A 5000 kg train car is moving at 22.0 m/s. It starts raining, a lot. Later, the car is rolling at a speed of 20 m/s. Assuming the only thing that changed was the mass of the car due to the water, how much water has been collected in the car?

## Types of Collisions

Elastic: An elastic collision involves no loss of energy. That is, the kinetic energy is the same before and after.

Inelastic: During an inelastic collision, some of the kinetic energy of the kinetic might be converted to heat energy and thus the total KE might be different before and after. **If the two object stick together after the collision, then the collision is called 'completely inelastic'. **

#### 1-D elastic collision

Let's have an elastic collision between these two marbles.

Marble 1 has a mass of .25 kg. Marble 2 has a mass of .80 kg. Marble 2 moves at 5 meters per second and strikes marble 2 which is at rest. What is the motion that follows the collision?

blank

A bird that has a mass of 300 grams is flying at 6 m/s. A little insect with mass 10 grams is flying directly towards the bird. The bird opens his mouth and the insect gets eaten. If the insect was traveling at 13 m/s, what is the speed of the bird post-lunch.

## In class: The ballistic pendulum

Based on the angle $\theta$, we can figure out how fast the bullet was traveling.

• Mass of bullet: $m_B$ = 0.068 kg
• Mass of block: $m_W$ = 260 g
• Height of block after collision: $h_f$ = To Measure!
• Initial velocity of the block: $v_{02}$ = 0 m/s
• Initial velocity of the bullet: $v_{01}$ = Unknown

A hockey puck is sliding on ice at 12 m/s. It is hit with a hockey stick which delivers an impulse of -4.0 kg m /s. This causes the puck to travel in the opposite direction at the same speed. What is the mass of the puck?

## Two-dimensional collisions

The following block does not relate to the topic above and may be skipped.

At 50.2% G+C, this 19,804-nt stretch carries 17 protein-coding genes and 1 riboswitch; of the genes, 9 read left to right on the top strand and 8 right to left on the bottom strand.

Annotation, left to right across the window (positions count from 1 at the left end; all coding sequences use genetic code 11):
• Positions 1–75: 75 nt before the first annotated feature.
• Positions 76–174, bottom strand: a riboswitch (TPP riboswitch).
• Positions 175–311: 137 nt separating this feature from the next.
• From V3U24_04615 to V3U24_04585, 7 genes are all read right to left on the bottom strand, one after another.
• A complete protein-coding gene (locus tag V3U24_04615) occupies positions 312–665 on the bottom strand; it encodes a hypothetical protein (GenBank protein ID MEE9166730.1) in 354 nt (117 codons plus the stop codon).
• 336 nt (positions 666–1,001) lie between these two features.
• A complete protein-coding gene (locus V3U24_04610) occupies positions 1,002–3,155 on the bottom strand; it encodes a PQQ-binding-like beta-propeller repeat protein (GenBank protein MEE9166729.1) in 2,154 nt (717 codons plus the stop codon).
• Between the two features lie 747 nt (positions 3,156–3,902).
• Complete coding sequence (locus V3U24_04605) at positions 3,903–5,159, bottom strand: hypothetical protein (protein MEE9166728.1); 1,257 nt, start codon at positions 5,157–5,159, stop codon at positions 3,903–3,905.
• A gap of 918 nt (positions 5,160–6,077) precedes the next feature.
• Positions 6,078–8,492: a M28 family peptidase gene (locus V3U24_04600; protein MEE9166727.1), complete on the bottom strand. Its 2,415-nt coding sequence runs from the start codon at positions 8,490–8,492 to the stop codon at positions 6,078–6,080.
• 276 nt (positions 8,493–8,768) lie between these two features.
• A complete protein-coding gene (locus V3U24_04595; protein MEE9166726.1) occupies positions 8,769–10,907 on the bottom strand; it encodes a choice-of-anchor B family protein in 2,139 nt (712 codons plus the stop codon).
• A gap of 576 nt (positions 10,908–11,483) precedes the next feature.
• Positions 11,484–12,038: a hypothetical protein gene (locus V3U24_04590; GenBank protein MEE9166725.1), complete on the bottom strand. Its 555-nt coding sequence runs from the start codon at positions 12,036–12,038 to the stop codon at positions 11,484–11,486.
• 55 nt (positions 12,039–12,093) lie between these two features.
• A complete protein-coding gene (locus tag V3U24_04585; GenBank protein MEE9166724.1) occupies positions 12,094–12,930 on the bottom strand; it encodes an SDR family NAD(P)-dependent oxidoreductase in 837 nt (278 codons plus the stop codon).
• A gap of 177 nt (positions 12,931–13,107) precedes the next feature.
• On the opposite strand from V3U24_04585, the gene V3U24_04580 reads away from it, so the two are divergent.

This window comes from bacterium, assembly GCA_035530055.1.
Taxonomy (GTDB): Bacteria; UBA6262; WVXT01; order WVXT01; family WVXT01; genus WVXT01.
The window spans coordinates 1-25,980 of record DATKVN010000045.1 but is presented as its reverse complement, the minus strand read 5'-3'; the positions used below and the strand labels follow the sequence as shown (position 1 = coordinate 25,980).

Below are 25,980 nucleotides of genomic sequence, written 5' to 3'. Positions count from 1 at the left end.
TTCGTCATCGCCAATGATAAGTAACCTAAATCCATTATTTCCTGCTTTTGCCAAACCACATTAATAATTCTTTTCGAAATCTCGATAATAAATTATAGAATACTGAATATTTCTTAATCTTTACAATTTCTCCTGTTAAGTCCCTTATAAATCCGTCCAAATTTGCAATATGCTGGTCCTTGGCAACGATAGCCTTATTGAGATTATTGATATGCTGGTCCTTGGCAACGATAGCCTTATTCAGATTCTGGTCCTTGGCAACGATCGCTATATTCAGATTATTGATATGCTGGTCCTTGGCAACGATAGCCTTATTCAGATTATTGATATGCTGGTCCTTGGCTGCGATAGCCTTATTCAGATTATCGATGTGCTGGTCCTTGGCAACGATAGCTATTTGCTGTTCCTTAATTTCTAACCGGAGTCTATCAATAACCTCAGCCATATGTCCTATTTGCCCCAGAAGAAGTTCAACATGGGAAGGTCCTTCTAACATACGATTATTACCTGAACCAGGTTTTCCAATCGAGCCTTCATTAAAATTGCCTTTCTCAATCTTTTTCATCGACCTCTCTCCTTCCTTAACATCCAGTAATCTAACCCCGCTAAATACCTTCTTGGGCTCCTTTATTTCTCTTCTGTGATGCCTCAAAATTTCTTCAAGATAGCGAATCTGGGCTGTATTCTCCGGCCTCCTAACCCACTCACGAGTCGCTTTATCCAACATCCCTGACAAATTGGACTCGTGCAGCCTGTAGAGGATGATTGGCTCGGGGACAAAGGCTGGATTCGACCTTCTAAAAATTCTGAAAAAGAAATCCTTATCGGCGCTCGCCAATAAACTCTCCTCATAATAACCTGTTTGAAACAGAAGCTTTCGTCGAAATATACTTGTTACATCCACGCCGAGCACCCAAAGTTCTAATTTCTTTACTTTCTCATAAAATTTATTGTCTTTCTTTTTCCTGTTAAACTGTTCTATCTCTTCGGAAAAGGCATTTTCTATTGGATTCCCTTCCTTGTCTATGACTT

Here is a collision between 3 marbles taking place in 2 dimensions.

Momentum is conserved!

However, we have to remember that momentum is a vector.
Thus, in 2D, the $x$ momentum is conserved, and the $y$ momentum is conserved. We'll need to separate these components.

One ball of clay is traveling in the +x direction at 3.0 m/s. It collides with another ball of clay traveling in the +y direction at 2.0 m/s. Ball 1 has a mass of 20 g while ball 2 has a mass of 30g. What is the speed and direction of the resulting 50 g ball of clay?

A hockey puck is sliding on ice at 12 m/s. It is hit with a hockey stick which delivers an impulse of 4.0 kg m /s. This causes the puck to travel in the opposite direction at the same speed. What is the mass of the puck?

A 10 gram particle is traveling east at 2.0 m/s when it explodes into 3 pieces. A 3 gram fragment goes west at 10 m/s while another 3 gram fragment travels 40 degrees north of east at 12m/s. What are the speed and direction of the third fragment?

Gravity is a force acting on this blue pole. It acts everywhere, but if we needed to pick a place, $r$, to put the force arrow, where should we put it?

What is $r$?

## Center of Mass

There is a special point in a system or object, called the center of mass, (CM) that moves as if all of the mass of the system is concentrated at that point

The system will move as if an external force were applied to the total mass M located at the center of mass.

For a simple case, like two equal masses on a stick, our intuition should tell us that the center of mass is just in the center of the rod.

But, intuition is not enough sometimes...

Center of mass of a system like the following will be given by:

$$x_{cm} = \frac{m_1 x_1 + m_2 x_2}{m_1+m_2}$$

For a system of $n$ particles, we can generalize into the following. If:

$$\mathbf{r} = x \mathbf{\hat{i}} + y \mathbf{\hat{j}} + z \mathbf{\hat{k}}$$

then,

$$\mathbf{r}_{CM} = \frac{1}{M} \sum_{i=1}^n m_i \mathbf{r}_i$$

Center of mass of a system like the following will be given by:

$$x_{cm} = \frac{m_1 x_1 + m_2 x_2}{m_1+m_2}$$

There are 3 object located on the x axis: Their masses are 1,2, and 3 kg and positions are x = 1m, 2m, and 3m, respectively. Draw this system and locate the center of mass

Find the center of mass of these three particles: (assume all masses are the same)

#### Newton's laws for a system of particles.

$$\overrightarrow{F}_\textrm{net} = M \overrightarrow{a}_\textrm{com}$$
1. $\overrightarrow{F}_\textrm{net}$ is the net force of all external forces. (No internal forces)
2. $M$ is the total mass of the system.
3. $\overrightarrow{a}_\textrm{com}$ is the acceleration of the center of mass.

#### Solid Bodies

$$$$x_\textrm{com} = \frac{1}{M} \int x \; dm$$$$ $$$$y_\textrm{com} = \frac{1}{M} \int y \; dm$$$$ $$$$z_\textrm{com} = \frac{1}{M} \int z \; dm$$$$

Find the center of mass of a uniform rod of length L and mass M.

Find the center of mass of this triangle.